|‘So much pain was buried, and … me along with it’The recent P.O.V. presentation of “Maya Lin: A Strong Clear Vision,” the Academy-award winning film about the creator of the Vietnam War Memorial, inspired a web site that gathers personal testimony about the Vietnam War era. This is an e-mail response reprinted from “Re: Vietnam: Stories Since the War” (www.pbs.org/pov/stories).I feel safe with this site.It is peculiar that after 26 years of unknowingly living the Vietnam War in the recesses of my mind, the War has risen to the surface in profound and emotional ways. So much pain was buried, and so much of me along with it.I am now on a journey of rediscovery with all the trappings of flashbacks and a constant roller coaster of emotion which I am just beginning to understand.I now know that I never left the scene of combat. My life has been this combat reenacted in the terms of the conflict of the moment. It’s power has affected many, and has left me with a legacy for which I have no power to change.I am anchored with the belief that I am at a new beginning, an opportunity to understand this past, become at peace with it, and to look toward a new life.
I had the honor to work with a Vietnamese person several weeks ago. He was a very young man in Saigon during my tour of duty in 1969 and 1970. He remembered much. It does not surprise me that I felt greater comfort discussing the War with him than I feel when discussing the War with my fellow Americans. Fellow Vietnam Veterans are the only other exception, but only when they can talk through their burden of emotional pain.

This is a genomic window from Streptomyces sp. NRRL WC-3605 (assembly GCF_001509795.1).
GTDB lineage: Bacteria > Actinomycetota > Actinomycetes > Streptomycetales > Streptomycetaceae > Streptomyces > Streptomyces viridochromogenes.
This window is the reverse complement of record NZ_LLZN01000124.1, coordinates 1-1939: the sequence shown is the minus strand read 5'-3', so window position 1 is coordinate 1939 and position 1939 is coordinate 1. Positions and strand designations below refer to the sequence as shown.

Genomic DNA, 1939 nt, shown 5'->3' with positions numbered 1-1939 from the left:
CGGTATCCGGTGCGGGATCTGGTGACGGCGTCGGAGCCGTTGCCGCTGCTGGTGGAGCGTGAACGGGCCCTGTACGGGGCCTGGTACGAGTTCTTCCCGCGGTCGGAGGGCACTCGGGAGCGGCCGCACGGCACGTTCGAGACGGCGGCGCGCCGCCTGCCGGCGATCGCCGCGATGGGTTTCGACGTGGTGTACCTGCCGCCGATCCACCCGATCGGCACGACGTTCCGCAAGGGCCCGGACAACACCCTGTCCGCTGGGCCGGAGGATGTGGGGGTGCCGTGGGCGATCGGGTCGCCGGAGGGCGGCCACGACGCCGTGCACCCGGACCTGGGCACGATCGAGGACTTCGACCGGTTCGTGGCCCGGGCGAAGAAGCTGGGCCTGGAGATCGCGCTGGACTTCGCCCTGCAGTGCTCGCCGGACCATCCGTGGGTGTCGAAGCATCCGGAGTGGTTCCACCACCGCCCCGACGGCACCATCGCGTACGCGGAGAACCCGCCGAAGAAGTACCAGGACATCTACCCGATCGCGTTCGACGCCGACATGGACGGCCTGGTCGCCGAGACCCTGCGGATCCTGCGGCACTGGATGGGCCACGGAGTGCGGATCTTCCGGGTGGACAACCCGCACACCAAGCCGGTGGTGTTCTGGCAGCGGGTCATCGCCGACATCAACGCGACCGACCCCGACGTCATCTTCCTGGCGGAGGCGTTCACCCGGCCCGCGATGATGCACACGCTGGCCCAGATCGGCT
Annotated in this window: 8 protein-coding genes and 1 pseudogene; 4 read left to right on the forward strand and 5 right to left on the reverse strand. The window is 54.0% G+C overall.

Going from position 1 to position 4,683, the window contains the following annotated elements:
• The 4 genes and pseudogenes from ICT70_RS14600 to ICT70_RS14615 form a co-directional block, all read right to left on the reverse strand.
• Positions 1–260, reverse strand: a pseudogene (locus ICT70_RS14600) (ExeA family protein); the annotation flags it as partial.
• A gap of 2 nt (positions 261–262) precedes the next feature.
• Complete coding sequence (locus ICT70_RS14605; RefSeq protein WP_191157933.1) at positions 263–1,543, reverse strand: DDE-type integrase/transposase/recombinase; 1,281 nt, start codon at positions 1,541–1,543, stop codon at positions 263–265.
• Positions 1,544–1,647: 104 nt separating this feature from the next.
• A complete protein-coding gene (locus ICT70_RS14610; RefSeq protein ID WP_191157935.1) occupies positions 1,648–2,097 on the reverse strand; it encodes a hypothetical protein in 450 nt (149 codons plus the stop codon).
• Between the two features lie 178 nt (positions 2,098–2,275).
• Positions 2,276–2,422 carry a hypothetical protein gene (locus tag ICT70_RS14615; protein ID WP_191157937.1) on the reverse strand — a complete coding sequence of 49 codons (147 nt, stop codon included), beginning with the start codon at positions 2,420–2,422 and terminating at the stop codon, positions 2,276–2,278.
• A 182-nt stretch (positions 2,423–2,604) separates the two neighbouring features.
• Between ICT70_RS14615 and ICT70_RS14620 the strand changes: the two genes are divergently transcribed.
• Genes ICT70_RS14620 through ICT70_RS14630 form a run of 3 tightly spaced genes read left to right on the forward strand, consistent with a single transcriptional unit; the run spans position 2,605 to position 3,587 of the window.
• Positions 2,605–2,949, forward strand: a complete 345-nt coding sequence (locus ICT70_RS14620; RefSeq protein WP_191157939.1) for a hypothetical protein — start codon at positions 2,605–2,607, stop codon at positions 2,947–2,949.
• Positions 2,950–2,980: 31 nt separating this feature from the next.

Issues of trust and emotional safety run strong in my mind. This is the first site I have encountered with dignity, sensitivity, and the feeling of true respect. I shall return.
|Nothing amiss with signal The master control technicians at WDCN-TV, Nashville, report:One night a lady called to report that there was something wrong with the station’s broadcast signal. “My picture is clear, but there is no sound,” she told the engineer on duty.After checking the equipment, the engineer assured her that nothing was amiss. “But you’re broadcasting letters on the screen that are not normally there,” she replied.”What are they?” the engineer asked.
“M, U, T and E.”
|‘Can you possibly realize how cynical you’ve become?’This letter arrived at NPR in response to a recent on-air fundraising campaign on KUOW, Seattle.To the Head of the Operation:While the public is a fascinating body of widely diverse opinions in all sorts of accents and styles of speech, your announcing staff sounds like a self-satisfied club of aristocrats who have all graduated from the same class in rhetoric. And while no doubt they’re all proficient in ritual diction, it’s also true that none of them can pronounce “Sarajevo” correctly. If there were public access to this tightly controlled medium, the term “public radio” might make sense; but for now, your use of it borders on abuse of the English language.Your fundraisers ask our support for “commercial-free” broadcasting. How nice to learn, minutes later, that our hard-earned nickels are rubbing elbows with those of the crooks from Archer-Daniels-Midland. Get honest, and drop that term, too.